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when_all, heterogeneous types

But what about the case when we must wait for all results of different types?

We can present an API that is frankly quite cool. Consider a sample struct:

struct Data {
    std::string str;
    double      inexact;
    int         exact;

    friend std::ostream& operator<<( std::ostream& out, Data const& data);

Let's fill its members from task functions all running concurrently:

Data data = wait_all_members< Data >(
        [](){ return sleeper("wams_left", 100); },
        [](){ return sleeper(3.14,        150); },
        [](){ return sleeper(17,          50); });
std::cout << "wait_all_members<Data>(success) => " << data << std::endl;

Note that for this case, we abandon the notion of capturing the earliest result first, and so on: we must fill exactly the passed struct in left-to-right order.

That permits a beautifully simple implementation:

// Explicitly pass Result. This can be any type capable of being initialized
// from the results of the passed functions, such as a struct.
template< typename Result, typename ... Fns >
Result wait_all_members( Fns && ... functions) {
    // Run each of the passed functions on a separate fiber, passing all their
    // futures to helper function for processing.
    return wait_all_members_get< Result >(
            boost::fibers::async( std::forward< Fns >( functions) ) ... );

template< typename Result, typename ... Futures >
Result wait_all_members_get( Futures && ... futures) {
    // Fetch the results from the passed futures into Result's initializer
    // list. It's true that the get() calls here will block the implicit
    // iteration over futures -- but that doesn't matter because we won't be
    // done until the slowest of them finishes anyway. As results are
    // processed in argument-list order rather than order of completion, the
    // leftmost get() to throw an exception will cause that exception to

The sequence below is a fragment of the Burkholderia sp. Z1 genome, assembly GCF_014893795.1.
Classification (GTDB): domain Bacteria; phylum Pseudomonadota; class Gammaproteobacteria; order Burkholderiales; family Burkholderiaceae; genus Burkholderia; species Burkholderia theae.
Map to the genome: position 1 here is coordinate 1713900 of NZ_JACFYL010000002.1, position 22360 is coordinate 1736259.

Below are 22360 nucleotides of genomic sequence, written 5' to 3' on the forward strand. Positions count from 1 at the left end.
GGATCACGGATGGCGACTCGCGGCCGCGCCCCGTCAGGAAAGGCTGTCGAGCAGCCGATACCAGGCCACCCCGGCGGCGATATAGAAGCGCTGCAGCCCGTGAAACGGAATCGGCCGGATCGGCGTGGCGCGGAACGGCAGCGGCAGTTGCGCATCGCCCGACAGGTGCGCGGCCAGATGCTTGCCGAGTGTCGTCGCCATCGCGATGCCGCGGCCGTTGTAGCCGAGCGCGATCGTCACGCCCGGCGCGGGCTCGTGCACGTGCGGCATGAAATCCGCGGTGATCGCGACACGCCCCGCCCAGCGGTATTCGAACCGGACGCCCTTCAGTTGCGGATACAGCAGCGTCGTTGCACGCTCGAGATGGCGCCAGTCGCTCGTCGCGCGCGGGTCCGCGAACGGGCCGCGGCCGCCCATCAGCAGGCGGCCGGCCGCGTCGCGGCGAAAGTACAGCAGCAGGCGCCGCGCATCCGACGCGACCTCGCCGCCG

// propagate to the caller.
    return Result{ futures.get() ... };

It is tempting to try to implement wait_all_members() as a one-liner like this:

return Result{ boost::fibers::async(functions).get()... };

The trouble with this tactic is that it would serialize all the task functions. The runtime makes a single pass through functions, calling fibers::async() for each and then immediately calling future::get() on its returned future<>. That blocks the implicit loop. The above is almost equivalent to writing:

return Result{ functions()... };

in which, of course, there is no concurrency at all.

Passing the argument pack through a function-call boundary (wait_all_members_get()) forces the runtime to make two passes: one in wait_all_members() to collect the future<>s from all the async() calls, the second in wait_all_members_get() to fetch each of the results.

As noted in comments, within the wait_all_members_get() parameter pack expansion pass, the blocking behavior of get() becomes irrelevant. Along the way, we will hit the get() for the slowest task function; after that every subsequent get() will complete in trivial time.

By the way, we could also use this same API to fill a vector or other collection:

// If we don't care about obtaining results as soon as they arrive, and we
// prefer a result vector in passed argument order rather than completion
// order, wait_all_members() is another possible implementation of
// wait_all_until_error().
auto strings = wait_all_members< std::vector< std::string > >(
        [](){ return sleeper("wamv_left",   150); },
        [](){ return sleeper("wamv_middle", 100); },
        [](){ return sleeper("wamv_right",   50); });
std::cout << "wait_all_members<vector>() =>";
for ( std::string const& str : strings) {
    std::cout << " '" << str << "'";
std::cout << std::endl;